Za’tar in this context is a popular Middle Eastern blend of dried herbs but it is also a herb in it’s own right-grown along the slopes of the Syrian-Lebanese mountains-with long green leaves and a thyme-like flavour.
This fragrant herb blend is often eaten with bread drizzled with olive oil for breakfast and is gorgeous with honey on lamb, sprinkled on a watermelon and feta salad, on chicken and seafood and in my instance, sprinkled on hummus.
Butternut hummus to be precise, as butternut and sumac go together like peanut butter and syrup. The sumac adds a lemony sour tang-very important in Middle Eastern cuisine just like the addition of pomegranate molasses or tamarind.
While butternut hummus packs a fragrant punch along with lavender flatbread as a starter, I served the hummus with slow roasted lamb on my Christmas course and it was so popular we ended up doubling the quantity-I think that the combination resonated with South Africans as we always pair a roast with soft butternut or pumpkin.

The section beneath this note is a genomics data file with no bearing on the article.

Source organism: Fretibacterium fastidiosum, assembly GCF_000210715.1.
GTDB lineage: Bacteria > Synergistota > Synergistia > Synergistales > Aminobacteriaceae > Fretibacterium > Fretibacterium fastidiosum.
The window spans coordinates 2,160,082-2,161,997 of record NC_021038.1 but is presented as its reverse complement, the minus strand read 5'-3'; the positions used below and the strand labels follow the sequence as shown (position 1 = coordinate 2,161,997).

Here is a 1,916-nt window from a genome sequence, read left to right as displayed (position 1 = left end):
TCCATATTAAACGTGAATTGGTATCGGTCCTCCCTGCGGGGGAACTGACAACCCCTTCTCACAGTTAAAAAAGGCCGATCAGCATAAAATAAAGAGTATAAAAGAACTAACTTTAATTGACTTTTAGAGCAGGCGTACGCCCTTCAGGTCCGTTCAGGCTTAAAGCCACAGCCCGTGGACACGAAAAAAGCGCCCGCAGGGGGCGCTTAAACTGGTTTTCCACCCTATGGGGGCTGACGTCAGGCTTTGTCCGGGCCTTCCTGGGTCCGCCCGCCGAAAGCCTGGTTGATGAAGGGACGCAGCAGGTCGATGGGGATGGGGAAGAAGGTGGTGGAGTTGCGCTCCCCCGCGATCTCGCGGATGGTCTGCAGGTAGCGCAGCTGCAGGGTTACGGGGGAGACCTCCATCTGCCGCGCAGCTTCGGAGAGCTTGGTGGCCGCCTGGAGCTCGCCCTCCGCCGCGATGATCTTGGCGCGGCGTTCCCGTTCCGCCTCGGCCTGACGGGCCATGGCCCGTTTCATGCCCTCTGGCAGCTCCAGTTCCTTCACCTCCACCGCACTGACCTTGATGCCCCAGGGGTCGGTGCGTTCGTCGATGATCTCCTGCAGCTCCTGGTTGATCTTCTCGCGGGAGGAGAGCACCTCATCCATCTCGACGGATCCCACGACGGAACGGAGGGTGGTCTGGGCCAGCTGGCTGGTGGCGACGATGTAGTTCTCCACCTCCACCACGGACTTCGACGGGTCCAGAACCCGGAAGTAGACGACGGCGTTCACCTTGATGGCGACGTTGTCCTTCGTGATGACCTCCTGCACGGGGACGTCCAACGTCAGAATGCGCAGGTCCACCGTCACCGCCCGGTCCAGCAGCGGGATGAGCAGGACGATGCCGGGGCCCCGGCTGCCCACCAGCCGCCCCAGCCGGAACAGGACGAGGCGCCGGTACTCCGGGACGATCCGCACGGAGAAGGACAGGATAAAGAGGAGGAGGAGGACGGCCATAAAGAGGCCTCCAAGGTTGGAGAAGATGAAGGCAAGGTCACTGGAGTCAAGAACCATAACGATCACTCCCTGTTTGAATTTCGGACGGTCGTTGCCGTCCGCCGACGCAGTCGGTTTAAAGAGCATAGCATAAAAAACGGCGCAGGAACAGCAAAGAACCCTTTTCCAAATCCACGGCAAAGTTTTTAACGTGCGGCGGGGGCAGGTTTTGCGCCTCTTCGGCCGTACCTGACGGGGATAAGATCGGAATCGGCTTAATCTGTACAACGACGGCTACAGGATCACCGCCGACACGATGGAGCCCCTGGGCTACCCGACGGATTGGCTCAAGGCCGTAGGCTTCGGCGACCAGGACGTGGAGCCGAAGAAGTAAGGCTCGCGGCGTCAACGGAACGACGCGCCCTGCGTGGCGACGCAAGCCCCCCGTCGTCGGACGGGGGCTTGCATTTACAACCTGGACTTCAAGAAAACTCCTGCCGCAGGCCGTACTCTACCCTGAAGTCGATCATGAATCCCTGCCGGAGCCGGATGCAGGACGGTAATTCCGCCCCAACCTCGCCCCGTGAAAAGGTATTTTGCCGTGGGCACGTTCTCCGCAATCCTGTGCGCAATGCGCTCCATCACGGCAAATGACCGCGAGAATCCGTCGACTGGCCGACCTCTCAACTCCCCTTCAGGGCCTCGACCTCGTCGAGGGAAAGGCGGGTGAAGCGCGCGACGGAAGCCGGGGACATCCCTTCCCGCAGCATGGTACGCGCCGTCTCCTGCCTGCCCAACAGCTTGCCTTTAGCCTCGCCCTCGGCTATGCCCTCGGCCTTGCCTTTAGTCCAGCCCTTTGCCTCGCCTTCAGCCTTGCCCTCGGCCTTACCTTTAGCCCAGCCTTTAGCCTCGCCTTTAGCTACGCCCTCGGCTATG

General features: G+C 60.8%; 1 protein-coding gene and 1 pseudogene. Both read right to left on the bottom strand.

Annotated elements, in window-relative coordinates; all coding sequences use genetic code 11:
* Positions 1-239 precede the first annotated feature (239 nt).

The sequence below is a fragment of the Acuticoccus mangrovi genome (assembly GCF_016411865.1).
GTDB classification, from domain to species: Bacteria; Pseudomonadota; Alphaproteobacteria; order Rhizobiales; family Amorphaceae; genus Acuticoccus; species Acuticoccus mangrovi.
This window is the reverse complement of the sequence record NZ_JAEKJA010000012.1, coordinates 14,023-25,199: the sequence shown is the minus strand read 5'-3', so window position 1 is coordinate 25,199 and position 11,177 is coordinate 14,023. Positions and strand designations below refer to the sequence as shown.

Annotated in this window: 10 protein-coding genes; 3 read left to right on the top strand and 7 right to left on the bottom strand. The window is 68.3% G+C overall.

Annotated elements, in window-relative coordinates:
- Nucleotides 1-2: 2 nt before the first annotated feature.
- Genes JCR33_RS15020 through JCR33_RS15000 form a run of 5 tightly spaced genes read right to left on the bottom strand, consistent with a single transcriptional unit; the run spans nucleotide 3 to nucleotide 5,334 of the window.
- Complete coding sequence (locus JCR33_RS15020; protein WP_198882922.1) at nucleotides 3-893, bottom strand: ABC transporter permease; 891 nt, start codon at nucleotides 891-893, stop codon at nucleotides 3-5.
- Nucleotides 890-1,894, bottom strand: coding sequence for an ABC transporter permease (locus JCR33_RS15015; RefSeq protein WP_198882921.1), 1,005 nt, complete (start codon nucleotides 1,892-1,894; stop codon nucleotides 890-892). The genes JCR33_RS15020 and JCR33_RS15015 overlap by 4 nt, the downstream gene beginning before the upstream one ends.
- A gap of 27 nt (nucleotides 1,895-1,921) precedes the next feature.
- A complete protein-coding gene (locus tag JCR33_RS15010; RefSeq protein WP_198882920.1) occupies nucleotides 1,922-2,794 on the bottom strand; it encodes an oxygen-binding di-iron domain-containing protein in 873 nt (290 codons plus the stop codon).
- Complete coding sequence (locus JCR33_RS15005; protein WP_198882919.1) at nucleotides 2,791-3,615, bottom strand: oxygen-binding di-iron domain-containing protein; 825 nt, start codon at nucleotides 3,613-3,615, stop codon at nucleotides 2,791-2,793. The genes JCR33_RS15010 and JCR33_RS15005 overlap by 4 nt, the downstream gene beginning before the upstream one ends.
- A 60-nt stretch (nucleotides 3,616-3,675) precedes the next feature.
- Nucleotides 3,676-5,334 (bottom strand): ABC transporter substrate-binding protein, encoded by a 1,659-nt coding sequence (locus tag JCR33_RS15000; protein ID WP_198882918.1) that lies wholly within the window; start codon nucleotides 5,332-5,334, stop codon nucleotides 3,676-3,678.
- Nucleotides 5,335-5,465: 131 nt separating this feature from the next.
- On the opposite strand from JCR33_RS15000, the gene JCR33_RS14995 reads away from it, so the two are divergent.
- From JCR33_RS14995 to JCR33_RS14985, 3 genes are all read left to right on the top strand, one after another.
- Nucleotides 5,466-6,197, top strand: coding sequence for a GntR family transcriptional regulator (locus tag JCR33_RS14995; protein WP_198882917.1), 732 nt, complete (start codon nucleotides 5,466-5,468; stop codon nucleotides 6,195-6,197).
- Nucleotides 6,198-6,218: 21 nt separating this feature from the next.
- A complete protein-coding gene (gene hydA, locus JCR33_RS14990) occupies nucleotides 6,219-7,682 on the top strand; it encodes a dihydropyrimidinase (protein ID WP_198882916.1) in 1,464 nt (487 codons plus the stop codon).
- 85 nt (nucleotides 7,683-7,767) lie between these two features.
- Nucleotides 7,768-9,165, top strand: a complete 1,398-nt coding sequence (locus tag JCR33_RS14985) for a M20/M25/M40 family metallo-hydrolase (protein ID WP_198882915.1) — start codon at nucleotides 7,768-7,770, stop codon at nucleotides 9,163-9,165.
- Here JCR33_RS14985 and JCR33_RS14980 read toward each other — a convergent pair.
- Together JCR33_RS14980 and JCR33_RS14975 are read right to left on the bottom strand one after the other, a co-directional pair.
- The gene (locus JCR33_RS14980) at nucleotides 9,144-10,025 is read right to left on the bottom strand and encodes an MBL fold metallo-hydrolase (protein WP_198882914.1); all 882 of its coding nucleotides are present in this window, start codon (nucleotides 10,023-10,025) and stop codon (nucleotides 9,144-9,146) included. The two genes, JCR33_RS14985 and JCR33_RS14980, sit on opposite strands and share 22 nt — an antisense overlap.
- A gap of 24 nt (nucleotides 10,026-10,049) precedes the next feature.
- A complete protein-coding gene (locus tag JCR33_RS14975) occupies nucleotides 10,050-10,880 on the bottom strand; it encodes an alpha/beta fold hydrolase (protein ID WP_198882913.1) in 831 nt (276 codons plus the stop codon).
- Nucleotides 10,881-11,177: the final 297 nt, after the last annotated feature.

The sour sweetness of pomegranate molasses with fall-apart lamb, sweet butternut hummus with fragrant za’atar and dried rose petals and a very lemony Persian pesto have obliterated any old “Sunday roast” traditions. There is no equal to the exotic and piquant flavours of the Middle East.